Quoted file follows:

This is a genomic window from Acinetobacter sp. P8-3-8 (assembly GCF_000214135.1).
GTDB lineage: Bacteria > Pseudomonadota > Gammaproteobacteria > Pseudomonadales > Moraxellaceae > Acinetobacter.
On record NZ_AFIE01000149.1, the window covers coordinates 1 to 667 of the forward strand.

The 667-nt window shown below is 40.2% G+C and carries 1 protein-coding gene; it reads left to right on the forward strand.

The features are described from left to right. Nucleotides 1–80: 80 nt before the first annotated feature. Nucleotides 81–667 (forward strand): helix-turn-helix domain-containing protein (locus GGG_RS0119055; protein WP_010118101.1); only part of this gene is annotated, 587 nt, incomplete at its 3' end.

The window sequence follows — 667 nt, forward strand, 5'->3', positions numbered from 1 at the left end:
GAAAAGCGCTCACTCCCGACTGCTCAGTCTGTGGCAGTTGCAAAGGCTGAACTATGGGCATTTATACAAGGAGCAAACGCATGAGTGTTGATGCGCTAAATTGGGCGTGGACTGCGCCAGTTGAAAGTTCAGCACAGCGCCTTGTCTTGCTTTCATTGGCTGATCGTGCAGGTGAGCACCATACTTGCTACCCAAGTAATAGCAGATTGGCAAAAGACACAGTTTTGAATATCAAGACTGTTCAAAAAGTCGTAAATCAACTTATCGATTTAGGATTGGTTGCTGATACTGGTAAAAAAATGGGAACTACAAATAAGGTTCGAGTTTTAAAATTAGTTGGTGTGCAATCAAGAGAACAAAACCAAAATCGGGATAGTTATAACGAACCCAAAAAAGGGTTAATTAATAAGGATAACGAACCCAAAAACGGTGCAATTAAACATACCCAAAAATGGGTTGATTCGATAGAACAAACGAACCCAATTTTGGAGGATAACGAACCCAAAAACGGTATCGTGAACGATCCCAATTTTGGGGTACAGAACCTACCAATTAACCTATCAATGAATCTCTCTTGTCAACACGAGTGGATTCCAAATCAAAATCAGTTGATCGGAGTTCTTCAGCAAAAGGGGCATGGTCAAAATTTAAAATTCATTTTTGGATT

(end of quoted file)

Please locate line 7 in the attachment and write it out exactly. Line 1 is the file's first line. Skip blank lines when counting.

GAAAAGCGCTCACTCCCGACTGCTCAGTCTGTGGCAGTTGCAAAGGCTGAACTATGGGCATTTATACAAGGAGCAAACGCATGAGTGTTGATGCGCTAAATTGGGCGTGGACTGCGCCAGTTGAAAGTTCAGCACAGCGCCTTGTCTTGCTTTCATTGGCTGATCGTGCAGGTGAGCACCATACTTGCTACCCAAGTAATAGCAGATTGGCAAAAGACACAGTTTTGAATATCAAGACTGTTCAAAAAGTCGTAAATCAACTTATCGATTTAGGATTGGTTGCTGATACTGGTAAAAAAATGGGAACTACAAATAAGGTTCGAGTTTTAAAATTAGTTGGTGTGCAATCAAGAGAACAAAACCAAAATCGGGATAGTTATAACGAACCCAAAAAAGGGTTAATTAATAAGGATAACGAACCCAAAAACGGTGCAATTAAACATACCCAAAAATGGGTTGATTCGATAGAACAAACGAACCCAATTTTGGAGGATAACGAACCCAAAAACGGTATCGTGAACGATCCCAATTTTGGGGTACAGAACCTACCAATTAACCTATCAATGAATCTCTCTTGTCAACACGAGTGGATTCCAAATCAAAATCAGTTGATCGGAGTTCTTCAGCAAAAGGGGCATGGTCAAAATTTAAAATTCATTTTTGGATT